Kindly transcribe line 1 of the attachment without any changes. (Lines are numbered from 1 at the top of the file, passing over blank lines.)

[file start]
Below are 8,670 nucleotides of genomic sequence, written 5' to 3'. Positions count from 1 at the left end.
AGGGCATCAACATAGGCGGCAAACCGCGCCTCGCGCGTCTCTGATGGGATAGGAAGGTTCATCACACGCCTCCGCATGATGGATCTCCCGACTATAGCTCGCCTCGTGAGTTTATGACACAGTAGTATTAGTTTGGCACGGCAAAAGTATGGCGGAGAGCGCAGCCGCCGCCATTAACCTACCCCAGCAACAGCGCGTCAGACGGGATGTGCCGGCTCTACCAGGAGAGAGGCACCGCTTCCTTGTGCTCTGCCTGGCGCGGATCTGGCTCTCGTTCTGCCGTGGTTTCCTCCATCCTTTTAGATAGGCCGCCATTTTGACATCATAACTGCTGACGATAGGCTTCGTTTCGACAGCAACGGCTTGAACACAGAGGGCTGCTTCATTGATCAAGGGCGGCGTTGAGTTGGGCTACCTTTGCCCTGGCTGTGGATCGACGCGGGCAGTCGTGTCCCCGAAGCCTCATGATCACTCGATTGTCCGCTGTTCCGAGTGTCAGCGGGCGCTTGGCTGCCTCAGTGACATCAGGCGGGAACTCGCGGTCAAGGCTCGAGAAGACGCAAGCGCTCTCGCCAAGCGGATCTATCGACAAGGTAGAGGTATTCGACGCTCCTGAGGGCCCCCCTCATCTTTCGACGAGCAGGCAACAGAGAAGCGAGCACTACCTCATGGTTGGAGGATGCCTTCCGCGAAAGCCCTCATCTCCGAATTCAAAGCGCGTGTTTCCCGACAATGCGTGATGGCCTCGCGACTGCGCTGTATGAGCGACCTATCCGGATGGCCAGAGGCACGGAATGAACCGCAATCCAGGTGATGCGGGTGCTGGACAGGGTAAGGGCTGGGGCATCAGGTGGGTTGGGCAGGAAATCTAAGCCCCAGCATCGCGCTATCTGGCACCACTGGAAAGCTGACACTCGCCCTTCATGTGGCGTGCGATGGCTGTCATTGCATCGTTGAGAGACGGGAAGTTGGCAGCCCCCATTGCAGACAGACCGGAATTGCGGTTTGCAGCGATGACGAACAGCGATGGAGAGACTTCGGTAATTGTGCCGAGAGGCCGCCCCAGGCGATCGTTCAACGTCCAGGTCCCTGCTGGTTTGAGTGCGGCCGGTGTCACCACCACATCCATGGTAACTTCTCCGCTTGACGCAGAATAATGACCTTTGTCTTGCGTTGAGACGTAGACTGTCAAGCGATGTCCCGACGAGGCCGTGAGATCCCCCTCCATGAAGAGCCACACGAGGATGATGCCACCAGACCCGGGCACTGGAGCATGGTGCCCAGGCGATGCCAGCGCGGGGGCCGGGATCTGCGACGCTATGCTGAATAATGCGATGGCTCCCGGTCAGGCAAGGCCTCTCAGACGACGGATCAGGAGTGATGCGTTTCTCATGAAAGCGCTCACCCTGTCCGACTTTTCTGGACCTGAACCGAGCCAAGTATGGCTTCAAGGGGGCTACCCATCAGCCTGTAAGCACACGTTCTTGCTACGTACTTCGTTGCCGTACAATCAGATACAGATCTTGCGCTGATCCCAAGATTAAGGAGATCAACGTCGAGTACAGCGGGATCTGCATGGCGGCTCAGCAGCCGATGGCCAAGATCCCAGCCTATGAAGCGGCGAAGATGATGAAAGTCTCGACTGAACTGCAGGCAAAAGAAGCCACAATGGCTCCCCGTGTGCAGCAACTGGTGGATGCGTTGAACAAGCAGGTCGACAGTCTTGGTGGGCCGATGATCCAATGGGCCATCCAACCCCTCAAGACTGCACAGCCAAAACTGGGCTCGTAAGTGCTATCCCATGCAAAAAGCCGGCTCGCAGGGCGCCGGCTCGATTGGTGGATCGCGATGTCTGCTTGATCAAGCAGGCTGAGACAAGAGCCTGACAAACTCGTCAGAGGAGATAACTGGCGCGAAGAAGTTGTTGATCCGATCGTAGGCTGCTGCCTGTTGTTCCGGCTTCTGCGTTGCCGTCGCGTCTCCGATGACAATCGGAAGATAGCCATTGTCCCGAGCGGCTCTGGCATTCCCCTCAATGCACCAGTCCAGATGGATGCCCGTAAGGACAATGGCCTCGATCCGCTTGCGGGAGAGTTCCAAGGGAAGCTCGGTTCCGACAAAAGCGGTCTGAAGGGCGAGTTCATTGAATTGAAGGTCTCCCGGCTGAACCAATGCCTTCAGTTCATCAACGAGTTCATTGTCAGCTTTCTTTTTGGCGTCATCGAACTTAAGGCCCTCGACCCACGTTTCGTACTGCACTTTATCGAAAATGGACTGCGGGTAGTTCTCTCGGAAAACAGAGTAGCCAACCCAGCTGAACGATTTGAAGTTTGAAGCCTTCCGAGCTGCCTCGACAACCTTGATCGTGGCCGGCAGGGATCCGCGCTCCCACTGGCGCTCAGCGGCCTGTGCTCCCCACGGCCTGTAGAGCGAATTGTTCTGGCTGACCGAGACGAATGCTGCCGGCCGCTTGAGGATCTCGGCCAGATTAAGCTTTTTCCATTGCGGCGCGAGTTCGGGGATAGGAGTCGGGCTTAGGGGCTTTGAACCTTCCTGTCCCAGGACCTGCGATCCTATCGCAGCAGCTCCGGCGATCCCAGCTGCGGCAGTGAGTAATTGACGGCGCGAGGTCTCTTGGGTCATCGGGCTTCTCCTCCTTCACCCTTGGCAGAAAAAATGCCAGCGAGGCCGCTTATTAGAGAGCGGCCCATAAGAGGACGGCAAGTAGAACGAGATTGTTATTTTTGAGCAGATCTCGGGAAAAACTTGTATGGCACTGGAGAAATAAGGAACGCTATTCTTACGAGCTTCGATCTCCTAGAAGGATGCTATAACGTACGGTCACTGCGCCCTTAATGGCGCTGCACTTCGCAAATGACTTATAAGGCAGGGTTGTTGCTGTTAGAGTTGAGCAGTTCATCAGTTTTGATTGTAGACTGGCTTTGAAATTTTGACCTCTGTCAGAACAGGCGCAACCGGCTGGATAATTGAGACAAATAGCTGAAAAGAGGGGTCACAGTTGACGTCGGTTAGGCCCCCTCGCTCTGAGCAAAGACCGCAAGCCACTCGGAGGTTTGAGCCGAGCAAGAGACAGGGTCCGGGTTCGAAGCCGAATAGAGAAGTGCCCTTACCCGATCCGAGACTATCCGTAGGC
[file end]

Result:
Below are 8,670 nucleotides of genomic sequence, written 5' to 3'. Positions count from 1 at the left end.